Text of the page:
Monday, November 23, 2009

The Dark Side of Me

So, I put that post up yesterday, about reward and punishment, because it's something I really need to work on. With all the stress of moving, unpacking, moving to a new town, and feeling quite isolated (something is happening with my planets right now, my new astrologist told me, that is associated with "incarceration."* I had to really laugh about that one!) . . . [what just happened to my sentence?] . . . I've had a short temper some days (aahh. . . and my astrologist also told me it's time to get back into kickboxing!!) . . . and my first response, when I'm tense, is to immediately look for some sort of threat or punishment - not the typical things like "time-out," spanking, or taking away priviledges, but things like, "If you don't stop fighting over that, I'm going to take it away," or when I'm really out to lunch I say really crazy things, like I did this morning, such as, "If you're going to argue with each other, I might as well send you to school - that's why people send their kids to school - because they argue with each other and the parents don't want them around!"

Uhhh. . . yes, I really said that. And it didn't faze them because they've heard it before. Luckily they don't believe me that I'll do it. (And don't you love how I set school up as a punishment? So healthy.) Of course, there are many, many people who send their kids to school for that exact reason (many of them are my friends, and they have told me as much). But I am not proud of these moments. *Sigh*

Unschooling IS dreamy. Oh yes, it is! But parenting isn't always. And two boys fighting over which side of the window is going to be opened, so that they can jump four feet down onto the couch - all while I'm trying to email on that couch? No. Not dreamy at all.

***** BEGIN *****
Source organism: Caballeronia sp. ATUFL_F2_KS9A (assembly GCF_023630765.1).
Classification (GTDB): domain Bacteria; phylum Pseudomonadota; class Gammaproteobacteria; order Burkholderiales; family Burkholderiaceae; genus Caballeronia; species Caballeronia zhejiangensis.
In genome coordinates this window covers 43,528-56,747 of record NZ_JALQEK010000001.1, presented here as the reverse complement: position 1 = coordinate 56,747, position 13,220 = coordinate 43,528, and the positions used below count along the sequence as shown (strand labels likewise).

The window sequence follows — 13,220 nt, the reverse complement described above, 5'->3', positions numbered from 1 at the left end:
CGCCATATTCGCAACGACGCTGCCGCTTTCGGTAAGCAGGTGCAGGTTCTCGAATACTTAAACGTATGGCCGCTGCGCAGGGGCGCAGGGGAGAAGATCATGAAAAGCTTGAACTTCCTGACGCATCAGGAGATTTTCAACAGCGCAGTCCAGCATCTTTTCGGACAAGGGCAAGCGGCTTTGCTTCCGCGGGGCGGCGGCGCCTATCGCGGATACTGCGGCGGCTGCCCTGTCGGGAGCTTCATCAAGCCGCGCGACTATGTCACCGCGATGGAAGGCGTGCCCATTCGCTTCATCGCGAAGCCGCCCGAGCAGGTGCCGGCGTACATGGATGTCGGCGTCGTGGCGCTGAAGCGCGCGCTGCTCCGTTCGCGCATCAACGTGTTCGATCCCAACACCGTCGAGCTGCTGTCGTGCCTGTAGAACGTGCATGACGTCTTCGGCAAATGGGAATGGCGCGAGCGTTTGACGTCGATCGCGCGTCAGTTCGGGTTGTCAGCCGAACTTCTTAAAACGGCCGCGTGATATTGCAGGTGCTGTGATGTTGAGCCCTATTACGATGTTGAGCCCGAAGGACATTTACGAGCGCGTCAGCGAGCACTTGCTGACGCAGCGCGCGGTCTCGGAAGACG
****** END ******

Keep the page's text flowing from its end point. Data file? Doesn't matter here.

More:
Funny I just made a rule for myself last week: No more computer use between the hours of 8:30 A.M. and 5:00 P.M. And here I am at 10:40 A.M. blogging about the trouble I had while emailing 20 minutes ago. Hmmmm. . .

And yet, why would I want to make rules for myself anyway, when they diminish responsibility?

*For the record, he would probably not have told me this if I hadn't begged him to tell me about what an amateur astrologer friend had told me, which was that I was going into a period of "isolation." My new astrologer had instead said something like "a period of contemplation" or something like that. And as you can see, this is already true. What a contemplative post!

Sunday, November 22, 2009

"Reward and Punishment"

Here is a little section of The Parent's Tao Te Ching: Ancient Advice for Modern Parents - A New Interpretation by William Martin. Lovely to contemplate. . . maybe with a cup of tea.